Sex workers lift the lid on rape allegations

JOHN HARVEY

Sex workers in the Claremont-Kenilworth area claim they are being raped by police officers and men posing as such.

This and other shocking allegations emerged during a candid interview with a veteran sex worker at the Sex Workers Education & Advocacy Taskforce (SWEAT) offices in Observatory last week.

However, Wynberg police cluster spokeswoman Captain Angie Latchman said according to records at SAPS Claremont there had been no complaints “bogus police officers” targeting sex workers targeted or sexually assaulting them.

“The allegations of sexual assault are seen in a serious light, and they are urged to report this to the SAPS in order for us to address the matter and institute the necessary investigations,” Captain Latchman said.

The sex worker, who didn’t want her name published but who works closely with SWEAT, told the Tatler in the presence of Sweat’s media advocacy officer Lesego Tlhwale, that it was a long-standing problem that police picked up female sex workers in Claremont and Kenilworth under the guise of arresting them, only to sexually assault or rape them.

“These police also know those of us who are associated with SWEAT, so they target the sex workers who are not. I do a lot of outreach and these girls tell me that that some of these police do things like throw their bags in a tree so they have to climb up, then they look at their bottom parts. Then when they come down, they rape them,” she said.

The sex worker, who has worked the streets for decades, claimed rogue policemen also extorted sex from the women by threatening them with arrest.

“They are picking up girls, and then say they are going to be arrested or fined R500. Because the girls can’t afford to pay, they do it. The girls need all the money they have to put food on the table. One thing a sex worker never wants to be without is money.” She said the problem was made worse by the presence of “fake” police roaming the streets.

“These men pretend to be policemen, but they aren’t. They carry knives, and they also take the girls to deserted areas around Kenilworth to rape them.”

The sex worker said police were also “rough” with them when they were arrested, often manhandling them before placing them in the cells.

Ms Tlhwale, whose office attends to more than 100 sex workers – women, men and transgender – in any given week, is worried about a rise in violent attacks on sex workers in the southern suburbs.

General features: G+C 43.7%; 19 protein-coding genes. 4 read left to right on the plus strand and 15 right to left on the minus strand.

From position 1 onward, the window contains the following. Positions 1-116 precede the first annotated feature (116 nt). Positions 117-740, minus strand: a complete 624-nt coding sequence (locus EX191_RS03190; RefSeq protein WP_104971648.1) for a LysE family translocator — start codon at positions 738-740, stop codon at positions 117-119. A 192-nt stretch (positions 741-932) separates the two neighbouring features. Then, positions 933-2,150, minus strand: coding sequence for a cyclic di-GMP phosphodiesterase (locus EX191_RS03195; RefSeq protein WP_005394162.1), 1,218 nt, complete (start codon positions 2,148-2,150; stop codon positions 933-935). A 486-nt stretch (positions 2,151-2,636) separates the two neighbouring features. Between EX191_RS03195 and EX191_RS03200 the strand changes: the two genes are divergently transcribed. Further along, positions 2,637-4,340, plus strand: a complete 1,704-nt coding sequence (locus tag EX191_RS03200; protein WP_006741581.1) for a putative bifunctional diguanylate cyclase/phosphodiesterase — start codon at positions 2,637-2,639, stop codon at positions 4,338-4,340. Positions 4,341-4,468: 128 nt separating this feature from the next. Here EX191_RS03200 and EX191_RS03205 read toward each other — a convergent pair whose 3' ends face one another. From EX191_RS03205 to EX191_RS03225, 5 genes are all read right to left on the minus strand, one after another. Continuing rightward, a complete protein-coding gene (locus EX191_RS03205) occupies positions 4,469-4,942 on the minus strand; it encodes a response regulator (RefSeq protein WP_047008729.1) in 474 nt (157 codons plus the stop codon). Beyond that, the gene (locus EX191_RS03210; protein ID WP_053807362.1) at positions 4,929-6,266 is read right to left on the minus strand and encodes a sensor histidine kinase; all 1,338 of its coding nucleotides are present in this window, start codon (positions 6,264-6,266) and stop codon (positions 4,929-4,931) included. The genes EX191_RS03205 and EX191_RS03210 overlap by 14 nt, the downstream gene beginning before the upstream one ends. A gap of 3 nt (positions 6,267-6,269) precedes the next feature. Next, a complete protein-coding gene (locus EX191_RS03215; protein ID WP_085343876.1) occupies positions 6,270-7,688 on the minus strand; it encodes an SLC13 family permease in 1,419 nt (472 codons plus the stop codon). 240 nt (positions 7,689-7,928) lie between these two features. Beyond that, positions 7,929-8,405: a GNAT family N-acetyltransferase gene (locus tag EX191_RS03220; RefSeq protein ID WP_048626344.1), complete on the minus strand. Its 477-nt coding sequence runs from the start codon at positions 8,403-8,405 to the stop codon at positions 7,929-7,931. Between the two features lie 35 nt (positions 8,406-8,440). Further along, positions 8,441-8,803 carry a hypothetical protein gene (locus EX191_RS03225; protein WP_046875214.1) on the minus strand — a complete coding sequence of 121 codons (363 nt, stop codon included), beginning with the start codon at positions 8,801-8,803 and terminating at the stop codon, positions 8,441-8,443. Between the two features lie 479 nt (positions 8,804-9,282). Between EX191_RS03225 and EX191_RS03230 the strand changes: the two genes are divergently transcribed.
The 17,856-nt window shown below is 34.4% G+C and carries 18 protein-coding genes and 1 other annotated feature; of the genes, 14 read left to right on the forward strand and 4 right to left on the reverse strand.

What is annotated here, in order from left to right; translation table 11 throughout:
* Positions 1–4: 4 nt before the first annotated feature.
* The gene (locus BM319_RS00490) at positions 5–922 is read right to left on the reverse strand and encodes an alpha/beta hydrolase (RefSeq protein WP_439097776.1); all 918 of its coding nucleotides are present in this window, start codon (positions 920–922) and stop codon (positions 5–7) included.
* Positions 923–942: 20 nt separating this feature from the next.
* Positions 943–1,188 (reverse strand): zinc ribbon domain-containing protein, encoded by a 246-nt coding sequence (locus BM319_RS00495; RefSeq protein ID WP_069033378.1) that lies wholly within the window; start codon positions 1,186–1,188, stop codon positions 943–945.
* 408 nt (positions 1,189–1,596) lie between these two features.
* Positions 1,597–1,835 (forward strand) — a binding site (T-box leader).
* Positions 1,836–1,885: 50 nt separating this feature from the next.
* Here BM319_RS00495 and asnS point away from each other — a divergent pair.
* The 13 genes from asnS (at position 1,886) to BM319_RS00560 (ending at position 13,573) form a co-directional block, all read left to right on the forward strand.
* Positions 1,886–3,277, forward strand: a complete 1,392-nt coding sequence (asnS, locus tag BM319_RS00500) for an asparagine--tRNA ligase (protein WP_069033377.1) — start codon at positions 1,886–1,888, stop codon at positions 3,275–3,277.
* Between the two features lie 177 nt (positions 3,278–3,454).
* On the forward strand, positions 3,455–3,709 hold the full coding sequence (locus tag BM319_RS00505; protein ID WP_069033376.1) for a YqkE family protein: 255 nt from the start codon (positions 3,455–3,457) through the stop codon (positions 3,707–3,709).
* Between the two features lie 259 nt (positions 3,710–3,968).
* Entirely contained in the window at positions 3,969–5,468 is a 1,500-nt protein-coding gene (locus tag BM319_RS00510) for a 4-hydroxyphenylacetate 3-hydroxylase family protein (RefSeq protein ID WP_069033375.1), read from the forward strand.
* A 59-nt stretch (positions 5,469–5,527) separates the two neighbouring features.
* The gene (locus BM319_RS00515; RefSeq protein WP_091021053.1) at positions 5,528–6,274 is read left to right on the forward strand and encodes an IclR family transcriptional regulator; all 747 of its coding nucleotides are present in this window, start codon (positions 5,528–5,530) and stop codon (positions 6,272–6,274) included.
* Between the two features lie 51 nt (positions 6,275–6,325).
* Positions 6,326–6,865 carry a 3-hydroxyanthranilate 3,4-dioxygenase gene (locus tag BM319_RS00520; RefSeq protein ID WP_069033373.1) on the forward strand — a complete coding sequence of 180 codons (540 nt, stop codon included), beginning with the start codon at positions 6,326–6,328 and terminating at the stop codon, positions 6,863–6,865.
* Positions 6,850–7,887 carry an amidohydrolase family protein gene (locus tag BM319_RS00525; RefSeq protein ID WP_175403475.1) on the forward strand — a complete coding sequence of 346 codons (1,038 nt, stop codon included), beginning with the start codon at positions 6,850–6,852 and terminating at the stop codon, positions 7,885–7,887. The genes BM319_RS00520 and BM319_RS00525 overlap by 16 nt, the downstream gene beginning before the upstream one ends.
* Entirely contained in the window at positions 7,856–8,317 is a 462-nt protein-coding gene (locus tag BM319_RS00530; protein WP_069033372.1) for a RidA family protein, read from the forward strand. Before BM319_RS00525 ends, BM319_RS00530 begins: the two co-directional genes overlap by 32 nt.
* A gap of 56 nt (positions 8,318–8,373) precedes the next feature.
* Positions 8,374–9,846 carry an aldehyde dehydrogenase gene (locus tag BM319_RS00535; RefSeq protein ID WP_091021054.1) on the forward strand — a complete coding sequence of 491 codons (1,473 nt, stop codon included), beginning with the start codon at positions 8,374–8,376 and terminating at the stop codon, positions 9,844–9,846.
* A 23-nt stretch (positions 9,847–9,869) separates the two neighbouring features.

“Sex workers who operate in the Woodstock and Wynberg areas often report to us that they are being physically abused. Last year, I went on one of the outreach trips to see for myself what it was like on the streets. The sex workers receive threats all the time,” she said.

The sex worker said especially violent clients would pick up sex workers on the streets and drive them to dark, deserted areas in Constantia where they were raped or sexually assaulted.

Ms Tlhwale also referred to the well-publicised alleged assault of domestic worker Cynthia Joni by Kenilworth swimming instructor Tim Osrin.

Mr Osrin has claimed that the October 2, 2014 attack was as a result of him believing Ms Joni was a sex worker. The case has been provisionally withdrawn until such time as Ms Joni is found to be pscychologically fit to testify.

“We don’t believe this is the only case of its kind in the area,” Ms Tlhwale said.

“We are positive there are more instances like this. Many residents threaten sex workers, and domestic workers on their way home from work are targeted as a result of these attitudes. Sex workers constantly tell me that some residents have even tried to deliberately run them down with their cars.”

She said SWEAT was constantly trying to reach out to residents as well as police to offer sensitivity training under the organisation’s Red Umbrella programme.

“The police in Woodstock have been very keen to work with us, whereas we have not had the same success in the Claremont-Kenilworth area. I don’t know if it’s a case of police in that area not wanting to be sensitised.”